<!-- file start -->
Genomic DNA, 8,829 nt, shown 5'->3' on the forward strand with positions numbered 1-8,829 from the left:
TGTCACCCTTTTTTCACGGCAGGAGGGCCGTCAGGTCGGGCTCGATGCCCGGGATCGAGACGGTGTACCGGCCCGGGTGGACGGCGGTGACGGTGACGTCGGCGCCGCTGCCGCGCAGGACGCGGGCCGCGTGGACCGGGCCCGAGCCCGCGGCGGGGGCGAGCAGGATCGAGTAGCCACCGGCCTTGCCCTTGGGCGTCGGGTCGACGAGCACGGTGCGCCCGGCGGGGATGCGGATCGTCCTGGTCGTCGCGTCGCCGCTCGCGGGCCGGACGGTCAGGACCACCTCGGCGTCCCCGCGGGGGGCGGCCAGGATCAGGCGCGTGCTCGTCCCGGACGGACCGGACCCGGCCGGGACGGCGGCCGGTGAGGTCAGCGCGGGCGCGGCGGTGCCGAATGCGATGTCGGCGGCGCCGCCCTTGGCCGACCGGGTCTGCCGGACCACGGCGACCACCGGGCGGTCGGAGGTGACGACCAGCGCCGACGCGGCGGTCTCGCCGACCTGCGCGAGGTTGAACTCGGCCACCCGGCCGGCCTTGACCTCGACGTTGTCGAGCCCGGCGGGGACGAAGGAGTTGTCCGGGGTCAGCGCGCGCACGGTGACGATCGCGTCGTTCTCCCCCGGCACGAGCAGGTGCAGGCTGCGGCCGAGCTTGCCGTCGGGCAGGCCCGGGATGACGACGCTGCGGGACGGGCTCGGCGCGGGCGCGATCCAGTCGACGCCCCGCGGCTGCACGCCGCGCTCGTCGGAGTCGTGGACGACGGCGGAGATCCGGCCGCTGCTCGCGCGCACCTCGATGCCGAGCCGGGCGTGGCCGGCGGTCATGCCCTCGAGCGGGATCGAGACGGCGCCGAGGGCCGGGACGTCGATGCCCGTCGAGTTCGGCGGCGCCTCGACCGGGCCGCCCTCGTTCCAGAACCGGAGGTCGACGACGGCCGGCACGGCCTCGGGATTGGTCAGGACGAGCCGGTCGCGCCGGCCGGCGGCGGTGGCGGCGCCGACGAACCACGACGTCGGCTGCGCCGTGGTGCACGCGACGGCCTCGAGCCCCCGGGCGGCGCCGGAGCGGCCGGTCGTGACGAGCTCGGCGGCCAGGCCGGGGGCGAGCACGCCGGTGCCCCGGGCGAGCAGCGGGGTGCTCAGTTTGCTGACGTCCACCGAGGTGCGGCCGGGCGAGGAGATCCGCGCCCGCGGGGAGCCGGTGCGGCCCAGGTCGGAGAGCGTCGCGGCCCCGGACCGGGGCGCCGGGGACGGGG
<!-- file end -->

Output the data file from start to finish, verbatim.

Genomic DNA, 8,829 nt, shown 5'->3' on the forward strand with positions numbered 1-8,829 from the left:
TGTCACCCTTTTTTCACGGCAGGAGGGCCGTCAGGTCGGGCTCGATGCCCGGGATCGAGACGGTGTACCGGCCCGGGTGGACGGCGGTGACGGTGACGTCGGCGCCGCTGCCGCGCAGGACGCGGGCCGCGTGGACCGGGCCCGAGCCCGCGGCGGGGGCGAGCAGGATCGAGTAGCCACCGGCCTTGCCCTTGGGCGTCGGGTCGACGAGCACGGTGCGCCCGGCGGGGATGCGGATCGTCCTGGTCGTCGCGTCGCCGCTCGCGGGCCGGACGGTCAGGACCACCTCGGCGTCCCCGCGGGGGGCGGCCAGGATCAGGCGCGTGCTCGTCCCGGACGGACCGGACCCGGCCGGGACGGCGGCCGGTGAGGTCAGCGCGGGCGCGGCGGTGCCGAATGCGATGTCGGCGGCGCCGCCCTTGGCCGACCGGGTCTGCCGGACCACGGCGACCACCGGGCGGTCGGAGGTGACGACCAGCGCCGACGCGGCGGTCTCGCCGACCTGCGCGAGGTTGAACTCGGCCACCCGGCCGGCCTTGACCTCGACGTTGTCGAGCCCGGCGGGGACGAAGGAGTTGTCCGGGGTCAGCGCGCGCACGGTGACGATCGCGTCGTTCTCCCCCGGCACGAGCAGGTGCAGGCTGCGGCCGAGCTTGCCGTCGGGCAGGCCCGGGATGACGACGCTGCGGGACGGGCTCGGCGCGGGCGCGATCCAGTCGACGCCCCGCGGCTGCACGCCGCGCTCGTCGGAGTCGTGGACGACGGCGGAGATCCGGCCGCTGCTCGCGCGCACCTCGATGCCGAGCCGGGCGTGGCCGGCGGTCATGCCCTCGAGCGGGATCGAGACGGCGCCGAGGGCCGGGACGTCGATGCCCGTCGAGTTCGGCGGCGCCTCGACCGGGCCGCCCTCGTTCCAGAACCGGAGGTCGACGACGGCCGGCACGGCCTCGGGATTGGTCAGGACGAGCCGGTCGCGCCGGCCGGCGGCGGTGGCGGCGCCGACGAACCACGACGTCGGCTGCGCCGTGGTGCACGCGACGGCCTCGAGCCCCCGGGCGGCGCCGGAGCGGCCGGTCGTGACGAGCTCGGCGGCCAGGCCGGGGGCGAGCACGCCGGTGCCCCGGGCGAGCAGCGGGGTGCTCAGTTTGCTGACGTCCACCGAGGTGCGGCCGGGCGAGGAGATCCGCGCCCGCGGGGAGCCGGTGCGGCCCAGGTCGGAGAGCGTCGCGGCCCCGGACCGGGGCGCCGGGGACGGGG